Baseball

Village Council members agreed to light the baseball field at the Key Biscayne K-8 Center to give local youth athletes more time to practice and play.

New field lighting at the Key Biscayne K-8 Center will provide much-needed relief to the Village’s increasingly space-strapped youth baseball and softball program.

Village Council members on June 25 agreed to a $332,500 contract with Musco Sports Lighting LLC for lighting the baseball facility and basketball court at the school. The Village uses the facilities for its youth sports programs under an agreement with the Miami-Dade School District.

The issue first came up June 5 based on a request from Youth Athletics Advisory Board Chair Glen Waldman, who noted the Village lost access to lighted Crandon Park baseball fields after the most recent season, so it needs to be able to use the K-8 Center facility to accommodate all of its baseball and softball activities starting next spring.

“We need lights. We need lights in the worst way for that field – it will have to accommodate the entire baseball program,” Waldman said.

A memo to the Council confirmed that due to restrictions in the Crandon Park Master Plan, Miami-Dade County officials are removing the Crandon Park baseball fields, fencing and ball field lighting that Village baseball and softball teams have used for years.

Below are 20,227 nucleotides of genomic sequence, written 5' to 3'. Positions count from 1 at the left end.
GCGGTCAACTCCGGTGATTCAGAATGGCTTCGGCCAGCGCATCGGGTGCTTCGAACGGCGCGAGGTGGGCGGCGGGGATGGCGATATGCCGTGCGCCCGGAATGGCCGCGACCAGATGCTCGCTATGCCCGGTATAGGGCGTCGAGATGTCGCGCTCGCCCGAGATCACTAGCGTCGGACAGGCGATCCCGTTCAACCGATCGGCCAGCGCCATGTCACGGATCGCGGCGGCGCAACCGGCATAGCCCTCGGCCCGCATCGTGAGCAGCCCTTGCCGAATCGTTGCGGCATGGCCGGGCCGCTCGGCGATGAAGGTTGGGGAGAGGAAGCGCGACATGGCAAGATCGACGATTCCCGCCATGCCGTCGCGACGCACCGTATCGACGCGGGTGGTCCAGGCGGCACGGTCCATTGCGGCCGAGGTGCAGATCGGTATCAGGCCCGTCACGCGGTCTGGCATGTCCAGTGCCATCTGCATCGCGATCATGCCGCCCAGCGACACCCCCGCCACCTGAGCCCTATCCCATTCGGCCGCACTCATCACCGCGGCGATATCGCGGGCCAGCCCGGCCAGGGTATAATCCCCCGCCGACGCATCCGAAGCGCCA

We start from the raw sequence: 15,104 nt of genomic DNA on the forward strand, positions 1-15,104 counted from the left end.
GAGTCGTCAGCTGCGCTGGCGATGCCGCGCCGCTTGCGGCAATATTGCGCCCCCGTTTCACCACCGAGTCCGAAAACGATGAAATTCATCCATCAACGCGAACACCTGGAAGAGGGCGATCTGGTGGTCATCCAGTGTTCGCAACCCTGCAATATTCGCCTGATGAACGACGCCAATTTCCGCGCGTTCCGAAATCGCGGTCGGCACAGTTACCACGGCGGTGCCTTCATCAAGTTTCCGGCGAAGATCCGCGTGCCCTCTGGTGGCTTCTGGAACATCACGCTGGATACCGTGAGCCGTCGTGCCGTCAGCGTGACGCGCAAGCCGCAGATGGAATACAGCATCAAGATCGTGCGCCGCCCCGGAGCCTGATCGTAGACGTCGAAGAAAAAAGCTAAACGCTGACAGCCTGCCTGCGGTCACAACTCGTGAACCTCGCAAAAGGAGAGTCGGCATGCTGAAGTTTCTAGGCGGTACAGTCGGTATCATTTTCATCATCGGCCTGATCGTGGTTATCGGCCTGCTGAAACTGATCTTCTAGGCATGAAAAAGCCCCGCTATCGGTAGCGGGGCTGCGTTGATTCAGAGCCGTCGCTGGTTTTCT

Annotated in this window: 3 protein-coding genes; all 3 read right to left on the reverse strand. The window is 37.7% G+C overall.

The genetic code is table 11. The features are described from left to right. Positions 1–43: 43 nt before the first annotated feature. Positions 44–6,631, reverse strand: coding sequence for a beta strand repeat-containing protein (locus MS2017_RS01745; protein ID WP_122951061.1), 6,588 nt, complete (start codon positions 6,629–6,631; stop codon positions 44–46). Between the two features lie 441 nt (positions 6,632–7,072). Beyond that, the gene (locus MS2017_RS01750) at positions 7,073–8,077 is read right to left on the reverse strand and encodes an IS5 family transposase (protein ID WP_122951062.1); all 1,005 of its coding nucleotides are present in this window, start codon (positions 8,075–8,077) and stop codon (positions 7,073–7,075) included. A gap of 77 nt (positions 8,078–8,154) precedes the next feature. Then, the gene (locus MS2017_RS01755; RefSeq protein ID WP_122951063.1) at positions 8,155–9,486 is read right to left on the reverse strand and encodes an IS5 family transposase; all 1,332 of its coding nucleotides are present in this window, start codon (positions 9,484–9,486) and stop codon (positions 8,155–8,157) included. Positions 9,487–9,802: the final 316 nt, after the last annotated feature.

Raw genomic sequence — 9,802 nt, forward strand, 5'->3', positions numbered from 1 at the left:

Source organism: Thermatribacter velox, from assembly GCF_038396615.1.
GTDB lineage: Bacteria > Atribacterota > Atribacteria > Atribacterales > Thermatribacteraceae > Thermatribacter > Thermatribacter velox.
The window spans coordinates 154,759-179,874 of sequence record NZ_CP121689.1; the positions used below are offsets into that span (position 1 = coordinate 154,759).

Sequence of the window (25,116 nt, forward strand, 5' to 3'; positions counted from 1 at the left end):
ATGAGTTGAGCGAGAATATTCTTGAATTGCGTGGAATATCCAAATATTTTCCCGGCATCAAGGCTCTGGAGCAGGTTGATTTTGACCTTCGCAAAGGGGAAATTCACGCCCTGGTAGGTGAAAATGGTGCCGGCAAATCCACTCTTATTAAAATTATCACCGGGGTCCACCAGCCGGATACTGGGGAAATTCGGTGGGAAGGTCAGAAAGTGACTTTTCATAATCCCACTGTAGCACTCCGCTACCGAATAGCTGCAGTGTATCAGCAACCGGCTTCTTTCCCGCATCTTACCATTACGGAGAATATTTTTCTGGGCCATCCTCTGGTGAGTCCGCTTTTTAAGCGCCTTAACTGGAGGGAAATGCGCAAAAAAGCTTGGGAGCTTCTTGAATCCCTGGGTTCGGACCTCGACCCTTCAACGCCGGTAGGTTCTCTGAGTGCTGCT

Waldman said that led the YAAB to vote unanimously to recommend the project to the Council.

“If approved, this will not only benefit our baseball program but also numerous other sports, which will need the field space after dark as well,” Waldman said, noting the lights would allow the Village to develop a lacrosse program and could also allow the fields to be used by soccer and other sports. “It would become a multiuse field, for a lot of our sports.”

Council members offered support after Waldman’s June 5 report, asking Village Manager John Gilbert to prepare a resolution they could vote on. However, they said they did want to give the public a chance to weigh in before approving the project.

In the past, field lighting proposals have generated concern about light pollution. While Waldman noted technology has greatly improved and local leaders said they have not received complaints about lights on the Village Green or at St. Agnes Academy, Council members still decided to put off a decision until the 25th so residents could speak up if they wanted to.

On the 25th, Jason Frucht from Musco was on hand to confirm that the products his company will use cause very little light spillover into the surrounding area.

However, no residents attended the meeting to speak up, and Council members said they had not heard any complaints or concerns.

With that, the Council approved the contract unanimously, and Gilbert said he will keep working on final approval by the Miami-Dade County School Board for the project. He noted, “If these requirements delay the estimated substantial completion date beyond the first day of school, the work may be scheduled to take place at a later date mutually agreed upon by all parties.”

“We’re coordinating a meeting now to review all the documents with them,” Parks and Recreation Director Todd Hofferberth said, adding things should speed up now that the person the Village needs to talk to is back from a two-week vacation.

Gilbert added funding is available in the working capital line to pay for the lights.

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